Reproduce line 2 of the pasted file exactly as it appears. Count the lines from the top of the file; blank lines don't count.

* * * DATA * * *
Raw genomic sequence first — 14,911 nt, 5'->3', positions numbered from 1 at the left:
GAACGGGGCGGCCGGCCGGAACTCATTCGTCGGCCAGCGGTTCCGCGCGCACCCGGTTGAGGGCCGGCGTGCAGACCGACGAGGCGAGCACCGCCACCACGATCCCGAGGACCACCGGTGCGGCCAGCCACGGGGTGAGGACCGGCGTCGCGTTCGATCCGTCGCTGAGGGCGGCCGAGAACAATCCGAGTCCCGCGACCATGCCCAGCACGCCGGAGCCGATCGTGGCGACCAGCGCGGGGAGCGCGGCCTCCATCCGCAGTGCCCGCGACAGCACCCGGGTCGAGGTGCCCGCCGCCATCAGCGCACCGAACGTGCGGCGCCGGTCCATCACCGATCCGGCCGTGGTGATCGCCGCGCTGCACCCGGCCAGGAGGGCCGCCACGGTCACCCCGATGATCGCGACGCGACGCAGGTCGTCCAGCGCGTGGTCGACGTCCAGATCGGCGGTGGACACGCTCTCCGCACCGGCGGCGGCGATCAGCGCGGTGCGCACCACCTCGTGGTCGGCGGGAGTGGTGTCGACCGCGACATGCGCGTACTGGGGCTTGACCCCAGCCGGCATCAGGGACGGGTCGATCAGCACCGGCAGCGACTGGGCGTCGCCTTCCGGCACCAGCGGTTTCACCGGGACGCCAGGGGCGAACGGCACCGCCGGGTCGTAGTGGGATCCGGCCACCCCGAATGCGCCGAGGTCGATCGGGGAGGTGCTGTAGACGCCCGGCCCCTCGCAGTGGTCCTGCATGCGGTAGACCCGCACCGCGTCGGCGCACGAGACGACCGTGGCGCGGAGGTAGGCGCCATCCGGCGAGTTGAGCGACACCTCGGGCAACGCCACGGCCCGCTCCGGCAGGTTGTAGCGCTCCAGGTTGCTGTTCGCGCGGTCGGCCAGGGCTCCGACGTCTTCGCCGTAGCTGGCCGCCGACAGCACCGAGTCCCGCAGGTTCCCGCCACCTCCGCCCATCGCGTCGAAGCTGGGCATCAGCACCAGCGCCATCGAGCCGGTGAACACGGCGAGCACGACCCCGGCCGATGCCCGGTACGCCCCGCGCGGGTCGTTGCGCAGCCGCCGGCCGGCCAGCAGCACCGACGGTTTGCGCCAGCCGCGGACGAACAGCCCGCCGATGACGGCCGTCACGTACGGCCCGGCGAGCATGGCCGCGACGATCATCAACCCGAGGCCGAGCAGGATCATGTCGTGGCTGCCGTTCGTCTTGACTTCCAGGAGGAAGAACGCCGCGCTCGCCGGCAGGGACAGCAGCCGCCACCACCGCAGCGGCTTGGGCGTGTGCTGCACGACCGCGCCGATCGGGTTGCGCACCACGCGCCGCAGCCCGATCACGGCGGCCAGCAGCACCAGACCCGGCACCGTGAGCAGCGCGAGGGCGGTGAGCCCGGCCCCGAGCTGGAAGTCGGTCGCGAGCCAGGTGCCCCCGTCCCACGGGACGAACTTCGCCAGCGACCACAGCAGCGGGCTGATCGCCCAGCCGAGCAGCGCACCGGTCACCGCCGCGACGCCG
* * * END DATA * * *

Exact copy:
GAACGGGGCGGCCGGCCGGAACTCATTCGTCGGCCAGCGGTTCCGCGCGCACCCGGTTGAGGGCCGGCGTGCAGACCGACGAGGCGAGCACCGCCACCACGATCCCGAGGACCACCGGTGCGGCCAGCCACGGGGTGAGGACCGGCGTCGCGTTCGATCCGTCGCTGAGGGCGGCCGAGAACAATCCGAGTCCCGCGACCATGCCCAGCACGCCGGAGCCGATCGTGGCGACCAGCGCGGGGAGCGCGGCCTCCATCCGCAGTGCCCGCGACAGCACCCGGGTCGAGGTGCCCGCCGCCATCAGCGCACCGAACGTGCGGCGCCGGTCCATCACCGATCCGGCCGTGGTGATCGCCGCGCTGCACCCGGCCAGGAGGGCCGCCACGGTCACCCCGATGATCGCGACGCGACGCAGGTCGTCCAGCGCGTGGTCGACGTCCAGATCGGCGGTGGACACGCTCTCCGCACCGGCGGCGGCGATCAGCGCGGTGCGCACCACCTCGTGGTCGGCGGGAGTGGTGTCGACCGCGACATGCGCGTACTGGGGCTTGACCCCAGCCGGCATCAGGGACGGGTCGATCAGCACCGGCAGCGACTGGGCGTCGCCTTCCGGCACCAGCGGTTTCACCGGGACGCCAGGGGCGAACGGCACCGCCGGGTCGTAGTGGGATCCGGCCACCCCGAATGCGCCGAGGTCGATCGGGGAGGTGCTGTAGACGCCCGGCCCCTCGCAGTGGTCCTGCATGCGGTAGACCCGCACCGCGTCGGCGCACGAGACGACCGTGGCGCGGAGGTAGGCGCCATCCGGCGAGTTGAGCGACACCTCGGGCAACGCCACGGCCCGCTCCGGCAGGTTGTAGCGCTCCAGGTTGCTGTTCGCGCGGTCGGCCAGGGCTCCGACGTCTTCGCCGTAGCTGGCCGCCGACAGCACCGAGTCCCGCAGGTTCCCGCCACCTCCGCCCATCGCGTCGAAGCTGGGCATCAGCACCAGCGCCATCGAGCCGGTGAACACGGCGAGCACGACCCCGGCCGATGCCCGGTACGCCCCGCGCGGGTCGTTGCGCAGCCGCCGGCCGGCCAGCAGCACCGACGGTTTGCGCCAGCCGCGGACGAACAGCCCGCCGATGACGGCCGTCACGTACGGCCCGGCGAGCATGGCCGCGACGATCATCAACCCGAGGCCGAGCAGGATCATGTCGTGGCTGCCGTTCGTCTTGACTTCCAGGAGGAAGAACGCCGCGCTCGCCGGCAGGGACAGCAGCCGCCACCACCGCAGCGGCTTGGGCGTGTGCTGCACGACCGCGCCGATCGGGTTGCGCACCACGCGCCGCAGCCCGATCACGGCGGCCAGCAGCACCAGACCCGGCACCGTGAGCAGCGCGAGGGCGGTGAGCCCGGCCCCGAGCTGGAAGTCGGTCGCGAGCCAGGTGCCCCCGTCCCACGGGACGAACTTCGCCAGCGACCACAGCAGCGGGCTGATCGCCCAGCCGAGCAGCGCACCGGTCACCGCCGCGACGCCG